Mushroom Study Finds Superfood Benefits Without Weight Gain Risk

Adding a serving of mushrooms to your daily meals may offer a variety of key nutrients — including ones you may be lacking — without contributing calories to your diet. The research was recently published in the journal Food Science & Nutrition, detailing the health benefits of eating certain commonly available edible mushrooms.

Many people struggle to get adequate nutrients from their daily diets, particularly when it comes to certain 'shortfall nutrients,' which refers to things like fiber and vitamin D that many people under-consume, making them a public health concern. Dealing with this problem may be as simple as eating certain common mushrooms every day with your meals, according to the new study.

The study involved a model that added mushrooms to dietary data from the National Health and Nutrition Examination Survey (NHANES), which was collected from 2011 to 2016. The researchers focused specifically on three common edible mushrooms — portabella, white mushrooms, and crimini — combined with a 1:1:1 ratio.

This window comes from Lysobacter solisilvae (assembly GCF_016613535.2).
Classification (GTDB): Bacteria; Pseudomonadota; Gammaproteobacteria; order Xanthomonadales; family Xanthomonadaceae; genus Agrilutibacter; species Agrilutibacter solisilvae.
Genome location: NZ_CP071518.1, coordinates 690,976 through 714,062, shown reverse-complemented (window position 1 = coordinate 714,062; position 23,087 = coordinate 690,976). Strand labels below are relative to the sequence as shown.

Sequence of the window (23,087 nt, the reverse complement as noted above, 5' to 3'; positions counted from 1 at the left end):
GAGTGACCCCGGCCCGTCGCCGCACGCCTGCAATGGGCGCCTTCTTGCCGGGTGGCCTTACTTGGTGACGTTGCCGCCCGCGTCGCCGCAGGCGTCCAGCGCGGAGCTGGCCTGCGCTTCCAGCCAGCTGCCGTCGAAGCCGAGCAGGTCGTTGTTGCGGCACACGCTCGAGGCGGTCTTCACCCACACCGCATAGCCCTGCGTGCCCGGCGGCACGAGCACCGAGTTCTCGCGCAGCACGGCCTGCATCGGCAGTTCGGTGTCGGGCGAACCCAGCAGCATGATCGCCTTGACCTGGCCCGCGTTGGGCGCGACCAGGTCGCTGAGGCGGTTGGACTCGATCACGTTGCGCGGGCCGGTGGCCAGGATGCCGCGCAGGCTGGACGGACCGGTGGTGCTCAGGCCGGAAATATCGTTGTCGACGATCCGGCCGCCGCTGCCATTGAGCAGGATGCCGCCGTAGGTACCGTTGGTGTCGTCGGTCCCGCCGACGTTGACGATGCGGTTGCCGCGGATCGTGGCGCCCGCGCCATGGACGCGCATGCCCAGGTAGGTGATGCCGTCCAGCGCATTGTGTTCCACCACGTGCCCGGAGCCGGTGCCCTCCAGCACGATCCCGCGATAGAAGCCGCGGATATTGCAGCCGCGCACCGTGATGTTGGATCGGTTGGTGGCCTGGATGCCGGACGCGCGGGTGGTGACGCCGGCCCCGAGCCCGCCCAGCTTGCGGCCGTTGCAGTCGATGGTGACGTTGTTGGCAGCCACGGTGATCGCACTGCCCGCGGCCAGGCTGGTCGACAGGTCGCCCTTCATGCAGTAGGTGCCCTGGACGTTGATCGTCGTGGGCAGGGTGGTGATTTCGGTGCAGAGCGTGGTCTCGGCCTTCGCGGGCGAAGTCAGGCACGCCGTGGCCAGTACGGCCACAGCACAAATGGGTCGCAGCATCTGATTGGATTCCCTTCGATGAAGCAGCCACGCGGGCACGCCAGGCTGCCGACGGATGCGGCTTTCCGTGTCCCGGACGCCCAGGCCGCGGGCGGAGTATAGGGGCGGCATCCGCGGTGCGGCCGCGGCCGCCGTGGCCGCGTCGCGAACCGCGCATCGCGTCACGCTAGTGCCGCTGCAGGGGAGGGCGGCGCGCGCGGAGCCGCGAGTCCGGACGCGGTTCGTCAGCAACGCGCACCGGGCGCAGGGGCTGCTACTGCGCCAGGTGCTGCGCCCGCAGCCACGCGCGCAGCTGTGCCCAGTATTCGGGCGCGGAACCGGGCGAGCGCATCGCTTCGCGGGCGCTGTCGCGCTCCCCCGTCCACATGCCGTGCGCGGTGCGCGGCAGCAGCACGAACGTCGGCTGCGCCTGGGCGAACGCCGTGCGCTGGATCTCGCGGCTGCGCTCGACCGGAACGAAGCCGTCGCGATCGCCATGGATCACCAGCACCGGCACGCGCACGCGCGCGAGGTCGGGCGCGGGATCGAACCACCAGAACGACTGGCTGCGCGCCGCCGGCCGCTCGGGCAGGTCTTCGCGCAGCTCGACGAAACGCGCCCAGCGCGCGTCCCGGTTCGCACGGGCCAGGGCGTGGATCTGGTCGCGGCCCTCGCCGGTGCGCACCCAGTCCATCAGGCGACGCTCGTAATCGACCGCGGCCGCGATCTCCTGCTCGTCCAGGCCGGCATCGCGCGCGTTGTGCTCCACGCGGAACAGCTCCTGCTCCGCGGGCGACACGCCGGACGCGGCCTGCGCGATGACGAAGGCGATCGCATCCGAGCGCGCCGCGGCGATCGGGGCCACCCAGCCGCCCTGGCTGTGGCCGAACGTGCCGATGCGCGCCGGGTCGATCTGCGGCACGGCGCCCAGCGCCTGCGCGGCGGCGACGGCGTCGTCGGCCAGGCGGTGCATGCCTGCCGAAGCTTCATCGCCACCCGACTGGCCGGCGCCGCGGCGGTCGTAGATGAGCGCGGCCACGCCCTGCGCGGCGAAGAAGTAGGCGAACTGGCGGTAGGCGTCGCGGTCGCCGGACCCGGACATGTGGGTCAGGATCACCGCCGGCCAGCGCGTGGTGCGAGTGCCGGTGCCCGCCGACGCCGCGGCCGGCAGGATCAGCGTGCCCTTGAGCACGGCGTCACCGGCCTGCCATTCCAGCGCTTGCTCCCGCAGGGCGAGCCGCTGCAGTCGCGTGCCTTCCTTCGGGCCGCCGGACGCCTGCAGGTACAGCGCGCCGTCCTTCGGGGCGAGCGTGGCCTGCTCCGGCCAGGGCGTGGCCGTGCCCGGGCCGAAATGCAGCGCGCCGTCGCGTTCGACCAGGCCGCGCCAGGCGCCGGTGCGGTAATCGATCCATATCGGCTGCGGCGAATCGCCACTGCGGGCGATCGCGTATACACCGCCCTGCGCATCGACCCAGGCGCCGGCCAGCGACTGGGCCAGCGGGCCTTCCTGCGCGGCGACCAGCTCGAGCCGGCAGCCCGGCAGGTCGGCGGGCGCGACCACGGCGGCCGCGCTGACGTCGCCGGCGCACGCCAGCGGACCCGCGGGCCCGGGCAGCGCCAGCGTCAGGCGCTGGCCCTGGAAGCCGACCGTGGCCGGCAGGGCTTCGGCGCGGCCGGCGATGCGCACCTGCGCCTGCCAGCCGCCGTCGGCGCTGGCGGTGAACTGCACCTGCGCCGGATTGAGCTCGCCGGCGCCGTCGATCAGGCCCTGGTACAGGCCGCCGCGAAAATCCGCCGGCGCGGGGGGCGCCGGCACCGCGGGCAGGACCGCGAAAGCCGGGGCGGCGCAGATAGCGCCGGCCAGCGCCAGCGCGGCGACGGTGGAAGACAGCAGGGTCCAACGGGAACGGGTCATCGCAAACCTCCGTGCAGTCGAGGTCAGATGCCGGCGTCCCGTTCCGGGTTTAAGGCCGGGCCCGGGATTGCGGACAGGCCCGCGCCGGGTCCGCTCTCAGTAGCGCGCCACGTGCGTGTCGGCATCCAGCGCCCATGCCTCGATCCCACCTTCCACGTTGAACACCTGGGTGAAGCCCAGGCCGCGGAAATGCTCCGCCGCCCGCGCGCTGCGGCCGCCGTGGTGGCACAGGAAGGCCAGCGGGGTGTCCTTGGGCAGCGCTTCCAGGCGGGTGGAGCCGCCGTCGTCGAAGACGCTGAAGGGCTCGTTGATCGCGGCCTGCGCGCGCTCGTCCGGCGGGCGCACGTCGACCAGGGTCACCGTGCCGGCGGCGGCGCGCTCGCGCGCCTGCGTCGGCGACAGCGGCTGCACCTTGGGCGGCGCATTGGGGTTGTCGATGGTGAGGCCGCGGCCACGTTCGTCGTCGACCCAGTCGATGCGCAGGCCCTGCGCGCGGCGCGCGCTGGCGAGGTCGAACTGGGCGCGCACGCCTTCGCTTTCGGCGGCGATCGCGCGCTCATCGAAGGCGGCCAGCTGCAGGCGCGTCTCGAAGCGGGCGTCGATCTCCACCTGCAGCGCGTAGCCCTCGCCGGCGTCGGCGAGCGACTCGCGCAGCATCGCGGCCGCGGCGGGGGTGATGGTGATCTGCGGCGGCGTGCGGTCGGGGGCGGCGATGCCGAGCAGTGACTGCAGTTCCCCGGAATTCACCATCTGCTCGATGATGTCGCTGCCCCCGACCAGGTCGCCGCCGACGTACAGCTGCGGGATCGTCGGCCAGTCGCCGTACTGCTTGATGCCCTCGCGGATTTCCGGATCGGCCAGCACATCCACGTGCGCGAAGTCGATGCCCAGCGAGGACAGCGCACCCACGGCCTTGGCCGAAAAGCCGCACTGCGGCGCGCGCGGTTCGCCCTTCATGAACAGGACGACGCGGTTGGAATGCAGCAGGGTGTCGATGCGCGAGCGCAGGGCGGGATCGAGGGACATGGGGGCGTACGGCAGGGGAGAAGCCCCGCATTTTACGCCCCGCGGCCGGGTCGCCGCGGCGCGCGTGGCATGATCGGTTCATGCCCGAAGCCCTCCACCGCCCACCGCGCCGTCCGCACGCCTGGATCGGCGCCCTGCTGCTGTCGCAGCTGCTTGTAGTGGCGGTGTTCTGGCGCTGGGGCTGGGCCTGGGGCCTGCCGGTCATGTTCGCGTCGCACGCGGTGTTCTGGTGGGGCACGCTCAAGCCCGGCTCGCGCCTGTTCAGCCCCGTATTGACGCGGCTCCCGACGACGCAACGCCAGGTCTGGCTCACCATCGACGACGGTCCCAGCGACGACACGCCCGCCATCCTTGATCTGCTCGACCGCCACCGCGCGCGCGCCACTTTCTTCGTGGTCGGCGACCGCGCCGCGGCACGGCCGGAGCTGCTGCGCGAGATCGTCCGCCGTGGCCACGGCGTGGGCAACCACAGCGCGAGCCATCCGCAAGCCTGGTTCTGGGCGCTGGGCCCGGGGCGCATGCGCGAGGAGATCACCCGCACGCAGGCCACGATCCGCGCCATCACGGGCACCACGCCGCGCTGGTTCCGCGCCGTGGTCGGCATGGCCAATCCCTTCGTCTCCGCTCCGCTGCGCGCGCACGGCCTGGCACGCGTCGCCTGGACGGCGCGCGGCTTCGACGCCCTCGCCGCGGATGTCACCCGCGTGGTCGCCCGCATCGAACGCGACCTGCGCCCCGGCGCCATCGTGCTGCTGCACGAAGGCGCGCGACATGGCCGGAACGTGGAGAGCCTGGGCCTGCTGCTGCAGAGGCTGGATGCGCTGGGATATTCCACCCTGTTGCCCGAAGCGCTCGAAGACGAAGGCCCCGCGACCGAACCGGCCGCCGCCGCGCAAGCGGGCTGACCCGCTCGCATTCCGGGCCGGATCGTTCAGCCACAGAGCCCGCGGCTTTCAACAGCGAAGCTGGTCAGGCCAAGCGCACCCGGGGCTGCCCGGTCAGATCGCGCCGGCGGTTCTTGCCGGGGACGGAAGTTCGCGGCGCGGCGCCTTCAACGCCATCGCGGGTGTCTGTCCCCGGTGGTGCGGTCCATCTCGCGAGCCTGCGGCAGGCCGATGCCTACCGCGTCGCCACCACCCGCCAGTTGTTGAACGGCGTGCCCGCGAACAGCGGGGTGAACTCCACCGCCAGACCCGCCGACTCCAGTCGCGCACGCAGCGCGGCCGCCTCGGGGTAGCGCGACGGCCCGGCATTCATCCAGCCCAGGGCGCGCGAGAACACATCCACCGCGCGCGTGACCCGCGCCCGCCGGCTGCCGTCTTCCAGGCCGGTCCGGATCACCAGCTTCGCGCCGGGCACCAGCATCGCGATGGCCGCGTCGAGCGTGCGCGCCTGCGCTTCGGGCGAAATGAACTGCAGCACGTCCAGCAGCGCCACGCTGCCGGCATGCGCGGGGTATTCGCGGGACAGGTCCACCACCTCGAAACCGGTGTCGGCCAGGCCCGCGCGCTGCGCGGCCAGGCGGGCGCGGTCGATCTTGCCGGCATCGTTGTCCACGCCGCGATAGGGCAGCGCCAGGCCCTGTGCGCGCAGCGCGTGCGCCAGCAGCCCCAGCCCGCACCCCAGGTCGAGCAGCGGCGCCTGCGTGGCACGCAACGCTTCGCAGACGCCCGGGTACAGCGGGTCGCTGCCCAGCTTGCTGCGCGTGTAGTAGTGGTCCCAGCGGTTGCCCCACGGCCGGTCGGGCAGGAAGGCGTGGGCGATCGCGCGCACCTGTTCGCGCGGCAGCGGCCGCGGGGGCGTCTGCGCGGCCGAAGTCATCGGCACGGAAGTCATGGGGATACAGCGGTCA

The model used different scenarios, such as mushrooms that were exposed to UV lights, as well as two models that added oyster mushrooms to the mix. A serving, in this case, was 84 grams — or around half a cup — of the mushroom mix. The results were favorable, finding that adding mushrooms to one's daily meals can increase a variety of nutrients without impacting sodium, fat, carbohydrates, and calories.

The study found that adding these mushrooms to a diet would have provided a notable increase in phosphorus, potassium, copper, dietary fiber, riboflavin, niacin, choline, zinc, and selenium. The benefits were found with both the 1:1:1 mushroom mix and the model that included oyster mushrooms.

As well, the researchers note that in the case of mushrooms exposed to UV light, consuming them would also provide a daily 5mcg dose of vitamin D, potentially helping populations who are at risk of deficiency. This isn't the first study to link mushrooms with health benefits, including research published in October that linked mushroom consumption with lower prostate cancer risk.